Newport Pembrokeshire Holiday Guide


Located on the north coast of Pembrokeshire, Newport is a charming little village, with pretty ivy covered houses, that straddles the A487. It provides an excellent base for exploring both the coastal path and the “Hill of Angels – Carn Ingli”.

Newport – Trefdraeth

Located on the north coast of Pembrokeshire, Newport is a charming little village, with pretty ivy covered houses, that straddles the A487. It provides an excellent base for exploring both the coastal path and the “Hill of Angels – Carn Ingli”.

Brief History of Newport

Newport’s history dates back at least, to the Iron Age. Carn Ingli is one of Wales’s holiest mountains, and it got its name from St Brynach, he lived here with only angels for companions. Carn Ingli once had an Iron Age hill fort at the top and the outlines of 25 houses can still be seen, as well as a Bronze Age hut. It is thought that at least 150 people lived here once. Further evidence of Newport’s prehistoric past can be seen in the town. A Neolithic burial chamber, or dolmen, Carreg Coetan, was once claimed to be King Arthur’s burial site.
The castle, now a private residence, fashioned out of a ruin, is striking building, which overlooks the town. It was built during Norman times, although there is evidence of earlier ruins, by William Fitzmartin, who was married to one of the daughters of Rhys ap Gruffydd. Fitzmartin built the castle in 1191 after his father in law drove him out of Nevern, just 2 miles east of Newport.

Geography of Newport

Newport is situated on the North coast of Pembrokeshire to the east of Fishguard. It is nestled on a gentle slope that leads to the Afon Nyfer estuary.

Attractions in Newport

Apart from Carn Ingli and Carreg Coetan, other attractions in Newport include the West Wales Eco Centre tel: 01239 820235, Mon – Fri. It is an excellent centre for advice on all aspects of sustainable living. The energy efficient stone building is also the smallest solar electric generating system in the UK.

Activities in Newport

Walking: Given it’s fantastic location close to the coastal path and to Cwm Gwaun and the Preseli Hills, Newport provides plenty of excellent walks, from gentle rambles for the less experienced walker, to longer hikes for the more seasoned walker. Indeed, the bookshop sells a series of brochures, entitled “Newport Walks” by local resident, David Vaughan.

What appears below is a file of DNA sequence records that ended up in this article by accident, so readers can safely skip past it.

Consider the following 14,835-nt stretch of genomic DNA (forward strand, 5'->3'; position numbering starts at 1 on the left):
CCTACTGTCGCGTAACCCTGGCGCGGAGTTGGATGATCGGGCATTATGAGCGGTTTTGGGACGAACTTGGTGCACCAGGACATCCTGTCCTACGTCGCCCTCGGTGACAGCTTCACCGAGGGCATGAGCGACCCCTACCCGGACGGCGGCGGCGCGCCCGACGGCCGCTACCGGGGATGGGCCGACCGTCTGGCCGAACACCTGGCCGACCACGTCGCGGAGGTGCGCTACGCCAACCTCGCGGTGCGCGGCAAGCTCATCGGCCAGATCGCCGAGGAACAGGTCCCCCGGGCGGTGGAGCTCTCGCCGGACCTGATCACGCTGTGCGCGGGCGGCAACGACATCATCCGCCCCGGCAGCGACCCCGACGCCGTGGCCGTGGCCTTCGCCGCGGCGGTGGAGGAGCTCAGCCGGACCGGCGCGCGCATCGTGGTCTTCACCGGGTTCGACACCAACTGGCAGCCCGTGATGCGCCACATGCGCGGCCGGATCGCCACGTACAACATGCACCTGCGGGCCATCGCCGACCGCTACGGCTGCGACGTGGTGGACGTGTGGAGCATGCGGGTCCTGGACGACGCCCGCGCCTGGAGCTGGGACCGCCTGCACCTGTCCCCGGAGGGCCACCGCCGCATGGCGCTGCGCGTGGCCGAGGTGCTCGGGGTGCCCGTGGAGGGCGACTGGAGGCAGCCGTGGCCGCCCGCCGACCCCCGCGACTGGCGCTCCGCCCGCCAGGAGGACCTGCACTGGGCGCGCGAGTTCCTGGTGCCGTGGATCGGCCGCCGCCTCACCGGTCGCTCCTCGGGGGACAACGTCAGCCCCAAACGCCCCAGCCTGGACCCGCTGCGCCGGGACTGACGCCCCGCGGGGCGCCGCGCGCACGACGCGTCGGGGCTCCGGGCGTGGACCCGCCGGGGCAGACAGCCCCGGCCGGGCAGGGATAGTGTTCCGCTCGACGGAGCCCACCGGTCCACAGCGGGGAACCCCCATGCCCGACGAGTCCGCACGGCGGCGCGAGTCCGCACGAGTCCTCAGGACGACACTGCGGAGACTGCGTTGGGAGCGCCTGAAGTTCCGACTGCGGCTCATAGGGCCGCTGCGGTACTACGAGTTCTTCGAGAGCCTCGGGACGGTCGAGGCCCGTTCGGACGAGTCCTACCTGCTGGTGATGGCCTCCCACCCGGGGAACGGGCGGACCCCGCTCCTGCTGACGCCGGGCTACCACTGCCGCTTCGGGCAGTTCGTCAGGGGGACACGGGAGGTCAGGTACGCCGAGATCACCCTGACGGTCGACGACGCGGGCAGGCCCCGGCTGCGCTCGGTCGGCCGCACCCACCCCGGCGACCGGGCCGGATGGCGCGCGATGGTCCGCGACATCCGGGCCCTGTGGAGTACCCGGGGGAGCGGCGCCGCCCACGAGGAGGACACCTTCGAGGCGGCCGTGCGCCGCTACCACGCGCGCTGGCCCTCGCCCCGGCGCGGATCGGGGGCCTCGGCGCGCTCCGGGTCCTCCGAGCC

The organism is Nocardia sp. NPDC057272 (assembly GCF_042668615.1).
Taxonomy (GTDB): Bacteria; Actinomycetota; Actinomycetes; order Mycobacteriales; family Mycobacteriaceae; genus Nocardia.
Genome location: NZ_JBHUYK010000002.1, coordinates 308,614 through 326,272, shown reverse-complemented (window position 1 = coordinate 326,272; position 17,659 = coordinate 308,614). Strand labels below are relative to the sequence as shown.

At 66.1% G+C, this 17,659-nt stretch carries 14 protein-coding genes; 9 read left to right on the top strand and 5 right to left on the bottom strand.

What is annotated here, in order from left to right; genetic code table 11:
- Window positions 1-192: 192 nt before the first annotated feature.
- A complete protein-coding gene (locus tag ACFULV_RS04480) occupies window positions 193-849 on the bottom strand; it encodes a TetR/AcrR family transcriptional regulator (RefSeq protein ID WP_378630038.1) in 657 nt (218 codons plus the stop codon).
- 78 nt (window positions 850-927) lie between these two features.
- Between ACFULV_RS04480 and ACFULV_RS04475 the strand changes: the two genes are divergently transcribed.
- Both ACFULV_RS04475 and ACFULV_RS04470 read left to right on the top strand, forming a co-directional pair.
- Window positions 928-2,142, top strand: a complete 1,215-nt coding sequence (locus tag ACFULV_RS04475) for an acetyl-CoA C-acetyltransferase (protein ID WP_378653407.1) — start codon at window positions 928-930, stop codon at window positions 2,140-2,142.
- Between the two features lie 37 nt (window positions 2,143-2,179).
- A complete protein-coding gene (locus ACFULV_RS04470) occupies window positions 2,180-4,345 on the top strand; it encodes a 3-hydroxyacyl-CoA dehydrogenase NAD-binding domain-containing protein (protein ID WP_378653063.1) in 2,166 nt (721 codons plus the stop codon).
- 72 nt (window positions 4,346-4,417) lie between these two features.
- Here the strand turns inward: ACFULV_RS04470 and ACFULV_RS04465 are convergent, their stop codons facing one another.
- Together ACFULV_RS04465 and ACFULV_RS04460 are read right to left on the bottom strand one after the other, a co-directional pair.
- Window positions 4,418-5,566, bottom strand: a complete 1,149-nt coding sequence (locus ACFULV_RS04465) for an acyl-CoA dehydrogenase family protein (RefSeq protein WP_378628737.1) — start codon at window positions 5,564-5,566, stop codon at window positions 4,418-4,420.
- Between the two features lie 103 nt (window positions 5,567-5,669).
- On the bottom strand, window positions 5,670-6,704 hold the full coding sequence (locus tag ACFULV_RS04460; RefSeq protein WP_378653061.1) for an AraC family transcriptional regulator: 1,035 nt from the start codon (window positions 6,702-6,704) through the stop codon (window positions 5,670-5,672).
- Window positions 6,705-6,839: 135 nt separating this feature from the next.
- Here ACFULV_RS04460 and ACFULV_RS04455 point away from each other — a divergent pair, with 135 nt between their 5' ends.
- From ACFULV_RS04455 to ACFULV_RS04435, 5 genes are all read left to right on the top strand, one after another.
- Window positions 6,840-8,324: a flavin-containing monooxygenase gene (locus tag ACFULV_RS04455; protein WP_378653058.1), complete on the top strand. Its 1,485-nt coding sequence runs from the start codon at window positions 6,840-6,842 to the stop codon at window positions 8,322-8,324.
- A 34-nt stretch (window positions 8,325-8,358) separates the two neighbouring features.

Cycling: The area immediately around Newport also offers some excellent cycling opportunities. Bicycles can be hired from Newport Mountain Bike Hire, where maps are also available.

Wining & Dining in Newport

Wining and dining in Newport is plentiful from excellent pub food served in a friendly atmosphere at The Royal Oak on Bridge Street, to something a little more special at The Cnapan Country House or the Llys Meddyg Guest House and Restaurant, both on East Street. Café Fleur on East Street and The Beehive Café on East Street, offer great snack food in cosy surroundings.

Nearby Attractions & Towns

The Gwaun valley close to Newport has a “land that time forgot” feel about it. It is fantastically remote and mysterious. The inhabitants still use the Julian calendar. A calendar abandoned by Pope Gregory XIII in 1582. Consequently, they celebrate New Year on 13th January. The densely wooded countryside offers some excellent walks and for refreshment later on try Betty’s, a quaint pub in Pontfaen that feels like someone’s living room or The Duffryn Arms, a lovely old pub with beer served in jugs from a serving hatch. The Penlan Uchaf Gardens offers fantastic views over the area as well as award winning gardens, and homemade tea and cake.

The lovely village of Nevern just a mile east of Newport, is the home of the church of St Brynach. An avenue of English Yew trees line the approach to the church, and the second on the right is called the “bleeding yew” due to the reddish coloured sap that oozes from it. It is said that a man was hanged from the tree for stealing a plate. Another legend says that it will only stop bleeding once a Welsh lord of the manor is in the castle. The castle was originally Norman, although the current overgrown ruin is a replacement to the original.

A couple of miles further east of Nevern is Castell Henllys , currently undergoing archaeological excavation and reconstruction of a Celtic settlement that existed there, over 2000 year ago. Throughout the summer crafts such as basket weaving can be tried, and children can learn to be archaeologists.

Tourist Information

The National Park Tourist Office is on Long Street, tel:01239 820912. Two other good sources of tourist information can be found at the Bwydydd Cyflawn whole food shop on East Street and the Post Office on Long Street.

Last Updated: 28 Apr 2015

The Llwyngwair Manor Park is set in the 55 acres of grass and woodland of Llwyngwair Estate, and bounded by the River Nevern.